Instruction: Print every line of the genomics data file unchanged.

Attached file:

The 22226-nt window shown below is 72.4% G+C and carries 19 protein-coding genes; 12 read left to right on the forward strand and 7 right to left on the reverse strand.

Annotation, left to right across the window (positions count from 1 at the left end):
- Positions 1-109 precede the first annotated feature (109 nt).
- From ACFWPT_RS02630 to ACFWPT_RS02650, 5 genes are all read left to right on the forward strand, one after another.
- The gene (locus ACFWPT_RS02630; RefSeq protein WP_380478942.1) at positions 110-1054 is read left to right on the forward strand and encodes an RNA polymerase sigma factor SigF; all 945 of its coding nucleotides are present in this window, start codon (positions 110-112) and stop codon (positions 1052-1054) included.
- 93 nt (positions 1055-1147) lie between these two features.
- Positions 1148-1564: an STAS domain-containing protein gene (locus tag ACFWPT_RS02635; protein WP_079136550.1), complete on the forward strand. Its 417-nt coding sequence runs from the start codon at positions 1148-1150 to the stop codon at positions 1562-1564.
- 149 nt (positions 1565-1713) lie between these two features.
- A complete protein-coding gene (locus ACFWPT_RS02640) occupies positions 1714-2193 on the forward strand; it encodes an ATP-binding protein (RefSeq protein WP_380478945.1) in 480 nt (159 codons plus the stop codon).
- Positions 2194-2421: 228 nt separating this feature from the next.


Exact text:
The 22226-nt window shown below is 72.4% G+C and carries 19 protein-coding genes; 12 read left to right on the forward strand and 7 right to left on the reverse strand.

Annotation, left to right across the window (positions count from 1 at the left end):
- Positions 1-109 precede the first annotated feature (109 nt).
- From ACFWPT_RS02630 to ACFWPT_RS02650, 5 genes are all read left to right on the forward strand, one after another.
- The gene (locus ACFWPT_RS02630; RefSeq protein WP_380478942.1) at positions 110-1054 is read left to right on the forward strand and encodes an RNA polymerase sigma factor SigF; all 945 of its coding nucleotides are present in this window, start codon (positions 110-112) and stop codon (positions 1052-1054) included.
- 93 nt (positions 1055-1147) lie between these two features.
- Positions 1148-1564: an STAS domain-containing protein gene (locus tag ACFWPT_RS02635; protein WP_079136550.1), complete on the forward strand. Its 417-nt coding sequence runs from the start codon at positions 1148-1150 to the stop codon at positions 1562-1564.
- 149 nt (positions 1565-1713) lie between these two features.
- A complete protein-coding gene (locus ACFWPT_RS02640) occupies positions 1714-2193 on the forward strand; it encodes an ATP-binding protein (RefSeq protein WP_380478945.1) in 480 nt (159 codons plus the stop codon).
- Positions 2194-2421: 228 nt separating this feature from the next.